NY Law’s Impact

By on Aug 17, 2020 in Matrix

Last year, New York state implemented new protections for residents of rent-stabilized and market-rate housing, including the conditions under which rent hikes and evictions are allowed. Affordable housing advocates saw the landmark Housing Stability and Tenant Protection Act of 2019 as vital to helping low-income people avoid homelessness in expensive markets such as New York City.

Skeptics predicted it would backfire and reduce incentives to develop, invest in and manage rental housing. The law has been under siege in the courts from landlord interests who claim it violates the Constitution’s taking and due process provisions. One year into the new era, has either side been proven right?

Obviously, a lot has changed in the New York rental market since the law was signed in June 2019. But in December of that year, before the COVID-19 pandemic took hold, the New York Times reported that evictions in the state dropped by 20% in the preceding six months. State and federal provisions put in place during COVID have further strengthened eviction protections for more than 1.5 million state residents not able to pay rent due to the pandemic.

In April and May, rents in New York City actually went up year over year. The Times reported in June that “those looking to sign or renew leases in the last few months say that while some landlords are grudgingly offering short-term concessions, like a free month of rent, most are unwilling to budge on pre-pandemic pricing and, in some cases, are even increasing rents.”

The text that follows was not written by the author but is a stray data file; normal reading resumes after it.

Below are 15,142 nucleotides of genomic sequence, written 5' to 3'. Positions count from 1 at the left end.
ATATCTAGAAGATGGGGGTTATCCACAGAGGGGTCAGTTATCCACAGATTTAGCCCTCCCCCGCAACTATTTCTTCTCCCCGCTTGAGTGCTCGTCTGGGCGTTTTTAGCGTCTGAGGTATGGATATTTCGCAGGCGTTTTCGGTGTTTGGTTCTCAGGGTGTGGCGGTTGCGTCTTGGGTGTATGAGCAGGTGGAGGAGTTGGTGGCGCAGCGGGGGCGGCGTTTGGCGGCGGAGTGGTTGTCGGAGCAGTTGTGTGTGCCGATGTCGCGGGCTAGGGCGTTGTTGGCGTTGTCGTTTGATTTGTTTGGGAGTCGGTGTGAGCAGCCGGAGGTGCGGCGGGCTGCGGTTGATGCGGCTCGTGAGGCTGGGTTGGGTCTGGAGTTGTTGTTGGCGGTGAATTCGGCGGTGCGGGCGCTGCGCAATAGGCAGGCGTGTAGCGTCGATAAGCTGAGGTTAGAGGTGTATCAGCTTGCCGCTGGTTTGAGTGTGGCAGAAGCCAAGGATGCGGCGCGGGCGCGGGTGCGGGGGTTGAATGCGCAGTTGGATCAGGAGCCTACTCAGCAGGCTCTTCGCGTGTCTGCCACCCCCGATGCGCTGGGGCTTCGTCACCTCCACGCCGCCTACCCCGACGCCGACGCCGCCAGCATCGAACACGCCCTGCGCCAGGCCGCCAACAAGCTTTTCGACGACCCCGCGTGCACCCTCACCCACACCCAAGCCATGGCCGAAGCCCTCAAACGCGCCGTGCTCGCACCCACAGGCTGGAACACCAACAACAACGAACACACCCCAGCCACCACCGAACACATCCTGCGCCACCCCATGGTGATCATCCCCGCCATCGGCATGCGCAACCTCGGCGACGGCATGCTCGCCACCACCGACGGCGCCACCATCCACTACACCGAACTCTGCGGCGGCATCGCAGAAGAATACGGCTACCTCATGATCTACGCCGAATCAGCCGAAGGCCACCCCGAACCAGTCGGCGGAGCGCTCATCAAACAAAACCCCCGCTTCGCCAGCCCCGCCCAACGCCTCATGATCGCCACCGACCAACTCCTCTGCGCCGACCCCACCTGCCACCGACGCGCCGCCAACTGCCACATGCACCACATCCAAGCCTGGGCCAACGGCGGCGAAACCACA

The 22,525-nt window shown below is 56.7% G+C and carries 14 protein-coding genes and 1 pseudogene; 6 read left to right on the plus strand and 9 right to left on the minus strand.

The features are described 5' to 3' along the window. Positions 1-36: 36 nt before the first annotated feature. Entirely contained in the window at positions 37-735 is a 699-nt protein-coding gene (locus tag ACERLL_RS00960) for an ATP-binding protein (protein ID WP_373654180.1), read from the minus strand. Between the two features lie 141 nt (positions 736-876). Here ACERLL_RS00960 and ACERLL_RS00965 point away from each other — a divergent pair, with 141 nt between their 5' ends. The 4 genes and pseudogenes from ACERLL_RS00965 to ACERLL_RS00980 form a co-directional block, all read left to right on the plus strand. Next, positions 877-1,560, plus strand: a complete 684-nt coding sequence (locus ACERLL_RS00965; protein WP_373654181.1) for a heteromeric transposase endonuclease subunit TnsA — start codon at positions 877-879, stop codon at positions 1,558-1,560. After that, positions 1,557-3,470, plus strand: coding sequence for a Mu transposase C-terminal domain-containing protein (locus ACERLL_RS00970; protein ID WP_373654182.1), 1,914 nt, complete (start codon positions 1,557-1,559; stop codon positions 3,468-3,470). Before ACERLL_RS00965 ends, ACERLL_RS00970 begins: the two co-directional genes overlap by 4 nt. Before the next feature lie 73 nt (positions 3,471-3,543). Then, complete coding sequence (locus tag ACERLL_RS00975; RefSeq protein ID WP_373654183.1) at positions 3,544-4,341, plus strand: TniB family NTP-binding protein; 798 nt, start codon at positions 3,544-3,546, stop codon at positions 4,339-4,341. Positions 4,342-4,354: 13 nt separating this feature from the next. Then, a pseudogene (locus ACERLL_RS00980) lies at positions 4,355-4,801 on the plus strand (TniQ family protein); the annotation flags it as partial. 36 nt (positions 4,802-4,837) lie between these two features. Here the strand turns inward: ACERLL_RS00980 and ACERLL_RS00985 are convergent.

And how about rent payments? Yardi Matrix data collected in July revealed rent declines ranging from 0.8% to 1.6% in Brooklyn, Manhattan and Queens that month, while occupancy levels in the metro have been flat for several months.

“With the vacancy rate where it is, people have opportunities for deals and lots of properties to look at,” said Hal D. Gavzie, executive manager of leasing at Douglas Elliman Real Estate, as quoted in CNN.com in July. “The concessions are there, they will be there until we can eat through this inventory.”

“As work-from-home orders remain for many city professionals, there’s not a current need to live near the offices, or even to pick a pad for its easy commute. As a result, landlords looking to fill empty apartments are turning to rent reductions to lure new tenants to what was once the epicenter of the virus,” according to a New York Post article in July.

It appears that COVID-19 has made it difficult to isolate the impact of the 2019 housing law on New York rents and inventory. That figures to be the case for some period of time as residents await resolution of an array of unknowns including the prospect of additional government economic stimuli, how long eviction moratoria will remain in place, limitations on international travel and success in slowing the pandemic’s spread.

With in-person showings forbidden in many municipalities, realtors in New York and elsewhere are increasingly turning to online tools for property showings as well as applications, lease signings and payments. Learn about Yardi solutions that help property owners, residents, vendors and staff maintain social distancing.